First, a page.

I acknowledge that I’m walking a fine line here. On the one hand, I’m seeing so many businesses do what appears to be capitalizing on the working-from-home trend—especially in light of the Coronavirus (COVID-19) fears. That’s not what I want to be associated with. To be clear, this article is not advice on why and how you should work from home.
On the other hand, the reality is that more and more employees are working from home, and this growing trend has some important implications in the digital marketing sector—implications I would very much feel remiss if I didn’t address.
Biggest Drawbacks of Data Visualization When Working Remote
Once you arm yourself with the standard unified communications tools (such as Slack and Zoom), the next things most businesses rely on when working remote are dashboards. Dashboards were developed some time ago as a means to support large teams who all need to be looking at the same information. As Peter Drucker would say, “What gets measured, gets managed.” And yet there are some significant drawbacks to dashboards that are exacerbated when working remote, including:
- Not being clear on the purpose or the original design of the dashboard itself
- A lack of context, leading to different assumptions and conflicting interpretations
- Misinterpretation that’s magnified when the data itself is not well understood
- Lack of break-room chatter and impromptu conversations for understanding
- Multitasking and lack of focus, which further intensify these issues
Each of these issues has a significant impact on the effective use of data visualization and tends to show up as more team members work remotely. Once these issues are well understood, I’ll identify the important steps to take in order to minimize and overcome these issues.
Understanding the Purpose of the Dashboard
There are some fundamental truths that are important to understand before taking action on the data presented in the dashboard. Think of the dashboard as a snapshot. When it was first created, someone wanted the ability to cut through immense amounts of data in order to get a handle on a specific aspect of the business. Every dashboard is built on a set of priorities and assumptions about what is important. Most dashboards are built by a member of the IT team who worked to solve a very specific request. Sometimes the priorities may even be the default measurements provided by the dashboard software itself. Beware of official-looking views into data that fails to align with the business priorities.
For example, the sales team may have come up with a sales dashboard to track the pipeline of sales leads. While the data doesn’t lie, this is a very specific set of key performance indicators (KPIs) that purposefully ignore all the available data in order to streamline the most pertinent information for sales teams. Let’s say your marketing department begins using this dashboard for other purposes, not realizing the full extent of what data this dashboard is relying on, where the data comes from, and what other data sources are available (but are deliberately being disregarded for the ease of use of this dashboard). See how this can quickly become a problem? The sales snapshot, while helpful to sales leaders, can be misinterpreted and the wrong conclusions are acted upon by other teams.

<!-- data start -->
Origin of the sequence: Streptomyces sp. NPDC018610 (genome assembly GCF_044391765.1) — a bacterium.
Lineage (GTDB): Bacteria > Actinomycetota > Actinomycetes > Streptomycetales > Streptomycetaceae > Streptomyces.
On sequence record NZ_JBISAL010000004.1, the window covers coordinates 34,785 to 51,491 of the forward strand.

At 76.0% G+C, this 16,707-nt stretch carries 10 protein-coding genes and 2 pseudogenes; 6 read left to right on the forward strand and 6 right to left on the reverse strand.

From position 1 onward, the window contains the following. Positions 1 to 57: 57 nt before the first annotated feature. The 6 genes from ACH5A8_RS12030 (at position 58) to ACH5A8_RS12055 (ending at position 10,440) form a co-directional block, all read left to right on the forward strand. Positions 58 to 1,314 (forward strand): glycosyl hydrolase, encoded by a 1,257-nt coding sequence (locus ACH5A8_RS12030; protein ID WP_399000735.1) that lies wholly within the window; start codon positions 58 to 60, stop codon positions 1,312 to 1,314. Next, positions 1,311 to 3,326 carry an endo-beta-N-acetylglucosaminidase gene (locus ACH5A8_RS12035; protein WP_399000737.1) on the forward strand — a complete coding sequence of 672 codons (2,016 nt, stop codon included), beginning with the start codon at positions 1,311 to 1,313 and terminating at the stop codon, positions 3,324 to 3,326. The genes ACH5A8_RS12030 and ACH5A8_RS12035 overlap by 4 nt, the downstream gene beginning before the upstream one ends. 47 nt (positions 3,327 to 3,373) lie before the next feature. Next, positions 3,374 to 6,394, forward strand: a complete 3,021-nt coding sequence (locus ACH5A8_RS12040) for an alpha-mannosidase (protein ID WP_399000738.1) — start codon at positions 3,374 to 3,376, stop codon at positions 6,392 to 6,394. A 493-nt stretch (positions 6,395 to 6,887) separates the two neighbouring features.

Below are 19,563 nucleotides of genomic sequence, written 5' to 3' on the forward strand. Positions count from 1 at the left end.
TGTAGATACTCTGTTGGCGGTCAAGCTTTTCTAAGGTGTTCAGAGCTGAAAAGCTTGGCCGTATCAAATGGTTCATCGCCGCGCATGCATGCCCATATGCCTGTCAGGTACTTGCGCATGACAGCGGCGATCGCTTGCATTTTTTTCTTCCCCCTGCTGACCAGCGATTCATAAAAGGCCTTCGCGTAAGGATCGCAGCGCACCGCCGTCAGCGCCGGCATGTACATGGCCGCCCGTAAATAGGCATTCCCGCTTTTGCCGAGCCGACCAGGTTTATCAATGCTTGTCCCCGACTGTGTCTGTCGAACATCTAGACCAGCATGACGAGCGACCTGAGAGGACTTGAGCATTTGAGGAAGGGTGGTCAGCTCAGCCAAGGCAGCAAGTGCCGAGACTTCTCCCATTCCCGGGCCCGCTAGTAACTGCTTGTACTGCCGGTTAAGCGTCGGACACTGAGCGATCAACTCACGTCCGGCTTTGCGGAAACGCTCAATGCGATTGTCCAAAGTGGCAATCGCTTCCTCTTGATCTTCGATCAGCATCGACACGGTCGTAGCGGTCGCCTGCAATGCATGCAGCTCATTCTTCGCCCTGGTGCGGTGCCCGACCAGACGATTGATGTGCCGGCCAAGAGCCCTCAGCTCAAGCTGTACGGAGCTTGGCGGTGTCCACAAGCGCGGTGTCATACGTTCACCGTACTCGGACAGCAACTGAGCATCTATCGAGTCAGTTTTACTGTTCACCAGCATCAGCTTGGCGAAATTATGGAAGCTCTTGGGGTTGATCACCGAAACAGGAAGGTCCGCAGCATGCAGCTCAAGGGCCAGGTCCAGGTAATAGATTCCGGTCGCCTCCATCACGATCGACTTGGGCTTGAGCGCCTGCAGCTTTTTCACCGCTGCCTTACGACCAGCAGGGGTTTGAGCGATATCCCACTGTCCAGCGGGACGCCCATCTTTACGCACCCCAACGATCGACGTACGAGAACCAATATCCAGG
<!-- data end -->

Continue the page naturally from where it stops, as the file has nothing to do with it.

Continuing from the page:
The Risk of Lacking Context
Data doesn’t lie, but the wrong interpretations of data lead to inaccurate conclusions. Humans, by nature, are interpretation machines. A misunderstanding or wrong belief can lead to paying attention to metrics because they appear on the dashboard—even when the KPIs are different.
The most common example of this mistake is correlation versus causation. Just because two data sets are correlated doesn’t mean that one thing caused the other to happen. And yet, if we don’t have the full picture (or context) of what we are looking at, it’s easy to draw conclusions that are wrong. When working remote, this challenge is increased as individual knowledge workers build upon the assumptions of others—especially when they are presented as “facts derived from data.”
The “I Know” Trap When Working Remote
No knowledge can be accumulated when operating from the paradigm of “I already know this.” If one of your team members has already decided that they “know” something, then they begin to tune out the information being shared. This leads to multitasking where the person who thinks they already know what’s being discussed focuses on their other deadlines and priorities. This is especially true when someone is working remote and can easily appear to be doing one thing when really focused on something else. Without having the impromptu discussions face-to-face with colleagues, inaccurate beliefs can go unchallenged for quite some time until it surfaces as a significant problem for the company.
Overcoming These Data Visualization Risks
First, be sure your team knows who the dashboard was designed for and why it was designed in the first place. Then be sure the dashboard is displaying clean and accurate data. If the data is collected in the wrong way, pulled from an inaccurate source, or is simply not available, conclusions drawn from that dashboard will be wrong—possibly even damaging.
Be curious and encourage your team to explore multiple possibilities. This begins by clarifying the insights derived from the dashboard and verifying that these insights come from the most important (and accurate) data sources. When you sense that someone on your team is coming from a place of “I know,” and may even be annoyed with your question(s), don’t shy away. By remaining curious, you can quickly get to the root of the issue and determine if the conclusion that was drawn should be acted upon, or if more verification is needed.
In the months ahead, more economic pressure is likely to lead to a desire for fast action. All the more reason to understand and overcome the risks of dashboard and data visualization tools.